Rachel Dolezal not only runs the Spokane chapter of the NAACP, she also teaches “Africana education” at Eastern Washington University, lists a master’s degree from traditionally black Howard University on her CV, and claims to have been the victim of several instances of racial harassment. She also personally identifies as African-American, which came as a surprise to her parents, who are both of European Caucasion descent. A long-simmering family feud broke out into the open after her family told local media that Dolezal is in fact white and has been lying about her heritage all along. BuzzFeed had the story last night:

But on Thursday, Dolezal’s parents also told local media outlets that their daughter’s heritage is Czech, Swedish, and German — including possible traces of Native American.

Larry Dolezal told BuzzFeed News he could not fully explain why his daughter might have wanted to pose as a black woman.

But, he added: “She has over the past 20 years assimilated herself into the African American community through her various advocacy and social justice work, and so that may be part of the answer.”

He went on to say that Rachel cut off all communication with him and her mother, and “doesn’t want us visible in the Spokane area in her circle because we’re Caucasian.”

There has been a debate in the US for decades — centuries, really — over identity and race, and how one calculates that for those of mixed heritage. The Dolezal case isn’t that debate. Her parents — who adopted three African-American sons, one of whom Dolezal claimed to be her own son — state that there simply is no African heritage in either side of the family.

Either they’re lying, or Dolezal is, and there doesn’t seem to be much reason for the parents to lie. They also produced childhood pictures of Dolezal which show a blond, freckle-faced young girl with straight hair in contrast to how Dolezal appears today. The response from Dolezal on these inconvenient facts emerging is … gobbledygook:

Dolezal, 37, avoided answering questions directly about her race and ethnicity Thursday, saying, “I feel like I owe my executive committee a conversation” before engaging in a broader discussion with the community about what she described as a “multilayered” issue.

“That question is not as easy as it seems,” she said after being contacted at Eastern Washington University, where she’s a part-time professor in the Africana Studies Program. “There’s a lot of complexities … and I don’t know that everyone would understand that.”

Later, in an apparent reference to the origins of human life in Africa, Dolezal added: “We’re all from the African continent.”

What about those hate crimes Dolezal reported? Those look a little suspicious, too:

Neumaier said he was suspicious of several incidents Dolezal reported in Coeur d’Alene, including her discovery of a swastika on the door of the Human Rights Education Institute when the organization’s security camera was “mysteriously turned off.”

“None of them passed the smell test,” he said.

He said that after Dolezal left the institute and he saw her gaining prominence in Spokane – becoming head of the NAACP, chairman of the police ombudsman oversight commission, teaching at Eastern Washington University, and speaking frequently in public on racism and justice issues – that he became worried that there might be “blowback” for the institute for not doing a better job of vetting her.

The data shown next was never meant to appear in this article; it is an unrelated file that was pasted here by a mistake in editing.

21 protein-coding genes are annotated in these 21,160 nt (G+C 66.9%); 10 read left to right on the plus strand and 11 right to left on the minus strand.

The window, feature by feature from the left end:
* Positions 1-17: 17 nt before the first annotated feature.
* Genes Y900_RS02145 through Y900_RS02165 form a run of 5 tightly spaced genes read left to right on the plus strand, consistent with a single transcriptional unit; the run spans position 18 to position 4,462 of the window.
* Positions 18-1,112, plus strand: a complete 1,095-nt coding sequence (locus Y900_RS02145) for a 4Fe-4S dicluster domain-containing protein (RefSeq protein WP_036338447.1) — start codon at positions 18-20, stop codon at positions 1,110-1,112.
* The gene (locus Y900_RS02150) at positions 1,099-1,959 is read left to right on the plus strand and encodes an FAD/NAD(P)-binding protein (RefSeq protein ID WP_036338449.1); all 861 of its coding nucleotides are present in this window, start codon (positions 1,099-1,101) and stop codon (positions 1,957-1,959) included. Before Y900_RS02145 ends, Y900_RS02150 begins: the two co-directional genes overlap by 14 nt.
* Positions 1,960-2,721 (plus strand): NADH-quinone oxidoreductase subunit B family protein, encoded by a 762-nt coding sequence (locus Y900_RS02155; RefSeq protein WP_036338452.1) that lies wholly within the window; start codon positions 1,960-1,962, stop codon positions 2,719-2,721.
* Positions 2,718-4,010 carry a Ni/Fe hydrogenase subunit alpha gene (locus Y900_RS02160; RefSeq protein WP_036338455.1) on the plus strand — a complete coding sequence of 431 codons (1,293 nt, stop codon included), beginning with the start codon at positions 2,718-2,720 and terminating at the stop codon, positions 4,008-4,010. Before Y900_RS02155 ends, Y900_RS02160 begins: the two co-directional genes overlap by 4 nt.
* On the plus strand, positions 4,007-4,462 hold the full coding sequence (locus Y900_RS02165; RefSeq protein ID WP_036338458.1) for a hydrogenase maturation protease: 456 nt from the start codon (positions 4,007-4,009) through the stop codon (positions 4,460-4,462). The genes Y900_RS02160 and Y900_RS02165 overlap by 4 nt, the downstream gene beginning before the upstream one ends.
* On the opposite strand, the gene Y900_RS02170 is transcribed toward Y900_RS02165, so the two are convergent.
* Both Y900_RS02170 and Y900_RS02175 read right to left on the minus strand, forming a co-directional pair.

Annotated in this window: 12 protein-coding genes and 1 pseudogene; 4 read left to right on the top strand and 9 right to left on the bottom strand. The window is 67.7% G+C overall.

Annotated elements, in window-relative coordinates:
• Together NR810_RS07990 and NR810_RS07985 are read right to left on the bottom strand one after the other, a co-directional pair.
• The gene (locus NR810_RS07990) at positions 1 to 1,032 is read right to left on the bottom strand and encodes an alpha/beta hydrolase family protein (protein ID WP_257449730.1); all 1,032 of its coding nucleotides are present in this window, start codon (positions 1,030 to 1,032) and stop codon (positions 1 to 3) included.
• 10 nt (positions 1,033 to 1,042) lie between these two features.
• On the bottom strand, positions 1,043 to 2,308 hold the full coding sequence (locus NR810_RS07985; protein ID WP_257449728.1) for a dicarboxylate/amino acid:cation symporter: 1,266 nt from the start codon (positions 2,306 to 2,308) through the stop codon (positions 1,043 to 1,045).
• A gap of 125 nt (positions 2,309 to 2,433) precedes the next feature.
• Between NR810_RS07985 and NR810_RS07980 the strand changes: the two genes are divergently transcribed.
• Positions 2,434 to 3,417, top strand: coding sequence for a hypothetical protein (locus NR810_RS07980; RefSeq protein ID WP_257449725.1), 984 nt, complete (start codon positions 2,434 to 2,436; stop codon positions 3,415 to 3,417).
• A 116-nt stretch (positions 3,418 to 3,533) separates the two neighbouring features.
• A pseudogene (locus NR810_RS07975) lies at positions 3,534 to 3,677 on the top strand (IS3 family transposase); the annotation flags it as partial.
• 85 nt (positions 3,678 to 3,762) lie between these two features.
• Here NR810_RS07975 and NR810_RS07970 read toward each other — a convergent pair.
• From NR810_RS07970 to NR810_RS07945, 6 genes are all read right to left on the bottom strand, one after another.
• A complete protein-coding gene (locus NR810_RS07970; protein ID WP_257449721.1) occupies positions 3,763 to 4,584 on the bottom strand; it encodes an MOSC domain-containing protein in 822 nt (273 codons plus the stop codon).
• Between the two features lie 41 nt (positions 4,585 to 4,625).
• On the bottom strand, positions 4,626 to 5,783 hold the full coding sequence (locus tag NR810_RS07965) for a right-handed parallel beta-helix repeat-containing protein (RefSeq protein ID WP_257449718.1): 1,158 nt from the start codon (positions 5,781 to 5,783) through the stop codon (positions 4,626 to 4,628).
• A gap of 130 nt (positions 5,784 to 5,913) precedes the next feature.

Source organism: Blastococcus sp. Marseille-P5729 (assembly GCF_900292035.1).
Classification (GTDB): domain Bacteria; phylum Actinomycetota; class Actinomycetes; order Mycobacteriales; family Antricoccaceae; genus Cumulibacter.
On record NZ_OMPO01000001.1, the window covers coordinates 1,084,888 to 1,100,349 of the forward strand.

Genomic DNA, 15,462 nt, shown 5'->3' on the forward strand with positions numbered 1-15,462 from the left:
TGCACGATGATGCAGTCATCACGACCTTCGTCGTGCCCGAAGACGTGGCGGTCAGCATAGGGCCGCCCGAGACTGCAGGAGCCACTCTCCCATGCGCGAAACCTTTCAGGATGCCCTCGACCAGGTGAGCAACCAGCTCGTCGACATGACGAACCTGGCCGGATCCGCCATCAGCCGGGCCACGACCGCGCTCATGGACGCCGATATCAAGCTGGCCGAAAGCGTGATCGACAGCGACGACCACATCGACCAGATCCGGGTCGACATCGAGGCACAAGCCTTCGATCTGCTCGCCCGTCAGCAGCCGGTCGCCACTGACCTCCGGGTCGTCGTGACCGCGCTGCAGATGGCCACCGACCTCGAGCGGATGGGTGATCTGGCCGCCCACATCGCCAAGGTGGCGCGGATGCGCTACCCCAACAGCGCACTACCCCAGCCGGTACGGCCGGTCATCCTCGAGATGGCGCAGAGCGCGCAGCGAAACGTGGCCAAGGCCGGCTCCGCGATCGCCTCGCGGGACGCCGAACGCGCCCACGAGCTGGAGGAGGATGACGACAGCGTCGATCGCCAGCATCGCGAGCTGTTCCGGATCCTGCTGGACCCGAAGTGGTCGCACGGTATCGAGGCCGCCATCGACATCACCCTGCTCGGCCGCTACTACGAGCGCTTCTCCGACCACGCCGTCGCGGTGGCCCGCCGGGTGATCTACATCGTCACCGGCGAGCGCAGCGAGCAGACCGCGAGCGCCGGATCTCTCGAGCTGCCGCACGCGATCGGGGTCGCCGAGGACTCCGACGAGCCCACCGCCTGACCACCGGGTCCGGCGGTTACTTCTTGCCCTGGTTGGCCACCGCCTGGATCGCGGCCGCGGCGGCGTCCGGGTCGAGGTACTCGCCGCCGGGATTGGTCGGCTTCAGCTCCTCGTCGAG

Part of Neumaier’s job on the board is to look at complaints of human rights violations and help victims take action and seek justice.

“In all of these incidents (she reported in Coeur d’Alene), she was the sole witness to events that, when put under scrutiny, don’t hold up,” he said.

Two of her adopted brothers don’t seem impressed by Dolezal, either. One compared it to going in blackface, while another noted that Dolezal’s fraud extended to her Facebook page by posting a picture of an unrelated black couple and identifying them as her parents:

“Back in the early 1900s, what she did would be considered highly racist,” Ezra Dolezal, who said he is “25 percent black,” said. “… You really should not do that. It’s completely opposite – she’s basically creating more racism.”

Zach Dolezal, 21, said when he visited his sister in Spokane, he was told not to speak of Lawrence and Ruthanne as their parents.

“It’s a farce, really, is what it is,” he said, adding he thought Rachel had posted a photo of a black couple from Spokane on her Facebook page whom she referred to as her parents.

For some reason, Dolezal gave CBS an interview, and …. it didn’t go well for her:

So what’s to be learned from this? We will assuredly get some people arguing that if gender identity is fluid, then so can ethnic or racial identity as well. We will also hear that Dolezal may be compensating for trauma or attempting to embrace an identity to work for social justice. Those arguments make as much sense as claiming a common fossil ancestor to justify Dolezal’s posturing. There won’t be much to learn from this except that all claims require some verification, and people who commit fraud will sometimes go to great lengths to sustain it. But we’ll definitely call this Hot-Take Friday and have fun with it until the next identity-crisis story comes along.

Update: All right, I can’t resist adding my own hot take to this story. What’s the difference between this and people claiming different gender identities than their DNA demonstrates? Not one thing. Either one embraces both Caitlyn Jenner and Rachel Dolezal, rejects them both, or sets up a cognitive dissonance that will become truly epic between identity groups.